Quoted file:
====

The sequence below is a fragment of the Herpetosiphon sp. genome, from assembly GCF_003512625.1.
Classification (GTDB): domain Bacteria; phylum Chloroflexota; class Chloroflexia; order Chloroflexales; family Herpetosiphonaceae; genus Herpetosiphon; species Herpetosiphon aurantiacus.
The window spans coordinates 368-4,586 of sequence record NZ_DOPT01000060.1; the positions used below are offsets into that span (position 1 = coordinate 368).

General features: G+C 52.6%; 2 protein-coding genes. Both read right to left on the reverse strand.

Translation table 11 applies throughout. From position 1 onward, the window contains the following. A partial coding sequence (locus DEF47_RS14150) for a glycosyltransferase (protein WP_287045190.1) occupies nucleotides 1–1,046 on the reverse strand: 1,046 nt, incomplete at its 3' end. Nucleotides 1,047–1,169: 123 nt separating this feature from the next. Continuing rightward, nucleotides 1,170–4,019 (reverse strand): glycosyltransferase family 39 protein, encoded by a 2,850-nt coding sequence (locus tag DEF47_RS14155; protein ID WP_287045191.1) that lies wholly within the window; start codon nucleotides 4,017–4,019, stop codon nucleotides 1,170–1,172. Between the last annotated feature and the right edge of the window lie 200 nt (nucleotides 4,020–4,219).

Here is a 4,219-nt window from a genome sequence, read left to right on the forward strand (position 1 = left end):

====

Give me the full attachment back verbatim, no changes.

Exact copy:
The sequence below is a fragment of the Herpetosiphon sp. genome, from assembly GCF_003512625.1.
Classification (GTDB): domain Bacteria; phylum Chloroflexota; class Chloroflexia; order Chloroflexales; family Herpetosiphonaceae; genus Herpetosiphon; species Herpetosiphon aurantiacus.
The window spans coordinates 368-4,586 of sequence record NZ_DOPT01000060.1; the positions used below are offsets into that span (position 1 = coordinate 368).

General features: G+C 52.6%; 2 protein-coding genes. Both read right to left on the reverse strand.

Translation table 11 applies throughout. From position 1 onward, the window contains the following. A partial coding sequence (locus DEF47_RS14150) for a glycosyltransferase (protein WP_287045190.1) occupies nucleotides 1–1,046 on the reverse strand: 1,046 nt, incomplete at its 3' end. Nucleotides 1,047–1,169: 123 nt separating this feature from the next. Continuing rightward, nucleotides 1,170–4,019 (reverse strand): glycosyltransferase family 39 protein, encoded by a 2,850-nt coding sequence (locus tag DEF47_RS14155; protein ID WP_287045191.1) that lies wholly within the window; start codon nucleotides 4,017–4,019, stop codon nucleotides 1,170–1,172. Between the last annotated feature and the right edge of the window lie 200 nt (nucleotides 4,020–4,219).

Here is a 4,219-nt window from a genome sequence, read left to right on the forward strand (position 1 = left end):